White Privilege

Presented by Chain Reaction Theatre Project

Multiple venues

150 minutes

With intermission

Past performances

Friday, October 22 7:00 pm
  • Post-show discussion
  • Pay what you can night
Saturday, October 23 7:00 pm
  • Pay what you can night
  • Post-show discussion
Sunday, October 24 3:00 pm
  • Pay what you can night
  • Post-show discussion
Thursday, October 28 7:00 pm
  • Pay what you can night
  • Post-show discussion
Thursday, November 4 7:00 pm
  • Pay what you can night
  • Post-show discussion
Friday, November 5 7:00 pm
  • Pay what you can night
  • Post-show discussion
Saturday, November 6 7:00 pm
  • Pay what you can night
  • Post-show discussion
Sunday, November 7 3:00 pm
  • Pay what you can night
  • Post-show discussion
 
Drama Minnesota premiere

WHITE PRIVILEGE by Malaina Moore tells illuminating, raw, true stories about the consequences of white privilege on the Black experience in America. Performed in a series of vignettes by both Black and white actors, WHITE PRIVILEGE explores a wide range of issues surrounding race, including micro-aggressions, cultural appropriation, the education system and police brutality.

Directed by Justin Cervantes. Performed by Callie Baack, Emily Rose Duea, Madeline Karita Fleming, Naomi Cranston Haag, Kaz Fawkes, Jared Mogen, Tia Tanzer, Nandi Tippett, and Maretta Zilic.

Playwright Malaina Moore, a young Black woman, wrote WHITE PRIVILEGE when she was a student at Marquette University studying Theatre and Social Justice. The play has been produced four times to sold-out audiences in both Milwaukee and Madison, including one performance for a group of law enforcement officers. Moore’s play reflects her personal experiences and was inspired by a Facebook post that sparked discussion about what the term “white privilege” means to different people.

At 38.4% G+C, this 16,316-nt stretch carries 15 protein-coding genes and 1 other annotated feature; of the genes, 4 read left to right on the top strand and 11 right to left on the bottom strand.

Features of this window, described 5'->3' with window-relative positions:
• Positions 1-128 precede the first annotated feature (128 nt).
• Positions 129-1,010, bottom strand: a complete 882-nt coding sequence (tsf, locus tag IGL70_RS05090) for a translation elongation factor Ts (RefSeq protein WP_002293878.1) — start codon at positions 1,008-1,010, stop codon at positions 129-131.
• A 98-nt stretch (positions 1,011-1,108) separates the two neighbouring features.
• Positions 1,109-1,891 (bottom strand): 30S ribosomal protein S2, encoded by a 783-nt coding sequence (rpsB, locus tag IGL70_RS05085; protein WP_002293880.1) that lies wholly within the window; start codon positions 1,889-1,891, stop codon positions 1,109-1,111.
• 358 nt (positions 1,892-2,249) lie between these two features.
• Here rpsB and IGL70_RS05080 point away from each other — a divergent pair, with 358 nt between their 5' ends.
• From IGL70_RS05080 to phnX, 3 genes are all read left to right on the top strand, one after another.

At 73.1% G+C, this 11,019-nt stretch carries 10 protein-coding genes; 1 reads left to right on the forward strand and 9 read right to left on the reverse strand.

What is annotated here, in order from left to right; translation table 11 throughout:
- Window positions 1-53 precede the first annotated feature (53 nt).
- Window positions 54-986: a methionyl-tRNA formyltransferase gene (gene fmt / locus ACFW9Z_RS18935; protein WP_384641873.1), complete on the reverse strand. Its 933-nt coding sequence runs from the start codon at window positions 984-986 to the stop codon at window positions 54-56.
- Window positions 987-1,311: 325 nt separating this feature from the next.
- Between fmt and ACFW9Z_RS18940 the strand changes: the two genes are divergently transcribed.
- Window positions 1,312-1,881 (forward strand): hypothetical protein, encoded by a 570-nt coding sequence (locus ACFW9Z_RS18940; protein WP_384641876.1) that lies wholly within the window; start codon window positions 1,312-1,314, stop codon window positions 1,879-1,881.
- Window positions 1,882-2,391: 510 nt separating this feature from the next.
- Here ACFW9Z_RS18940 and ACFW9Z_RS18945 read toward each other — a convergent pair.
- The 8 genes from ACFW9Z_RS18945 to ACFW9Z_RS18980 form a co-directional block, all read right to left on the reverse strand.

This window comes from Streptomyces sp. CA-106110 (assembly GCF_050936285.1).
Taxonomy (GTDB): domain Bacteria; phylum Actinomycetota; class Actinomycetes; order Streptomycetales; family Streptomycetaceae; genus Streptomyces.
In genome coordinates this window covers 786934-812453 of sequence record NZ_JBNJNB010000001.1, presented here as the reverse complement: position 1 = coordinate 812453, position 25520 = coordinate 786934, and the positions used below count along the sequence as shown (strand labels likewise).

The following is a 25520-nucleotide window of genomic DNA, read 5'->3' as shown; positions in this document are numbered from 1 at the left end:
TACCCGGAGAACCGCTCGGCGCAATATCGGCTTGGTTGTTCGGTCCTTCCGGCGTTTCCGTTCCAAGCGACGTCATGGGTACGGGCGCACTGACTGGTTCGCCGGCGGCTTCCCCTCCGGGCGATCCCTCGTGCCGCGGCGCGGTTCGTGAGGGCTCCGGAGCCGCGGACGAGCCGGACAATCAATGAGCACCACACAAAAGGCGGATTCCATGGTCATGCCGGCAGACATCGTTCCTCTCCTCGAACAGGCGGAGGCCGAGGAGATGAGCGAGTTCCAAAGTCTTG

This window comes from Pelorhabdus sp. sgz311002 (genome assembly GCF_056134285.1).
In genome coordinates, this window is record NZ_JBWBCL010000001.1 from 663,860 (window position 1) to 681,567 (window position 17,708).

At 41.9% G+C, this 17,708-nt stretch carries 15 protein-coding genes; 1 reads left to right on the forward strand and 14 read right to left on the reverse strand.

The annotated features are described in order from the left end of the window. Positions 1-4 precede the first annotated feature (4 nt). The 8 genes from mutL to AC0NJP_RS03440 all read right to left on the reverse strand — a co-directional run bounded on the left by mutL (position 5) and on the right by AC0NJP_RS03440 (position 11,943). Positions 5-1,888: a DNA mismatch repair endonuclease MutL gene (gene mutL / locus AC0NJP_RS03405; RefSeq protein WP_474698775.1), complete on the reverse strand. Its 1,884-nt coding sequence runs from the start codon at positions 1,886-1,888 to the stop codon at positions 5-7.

Chain Reaction Theatre Project Founder and Artistic Director Shelley Smith says, “This play builds upon many of the issues from previous Chain Reaction Theatre Project productions that disproportionately affect People of Color. As Minnesota continues to struggle with racial disparities that are among the largest in the country, the state is growing more diverse as the white population declines. This play is especially timely following the killings of George Floyd and Daunte Wright, as more people are beginning to wake up and pay attention to the numerous BIPOC people who are senselessly brutalized and marginalized. True to our mission, the performances will raise awareness of the issues and show audiences how they can be part of the solution.”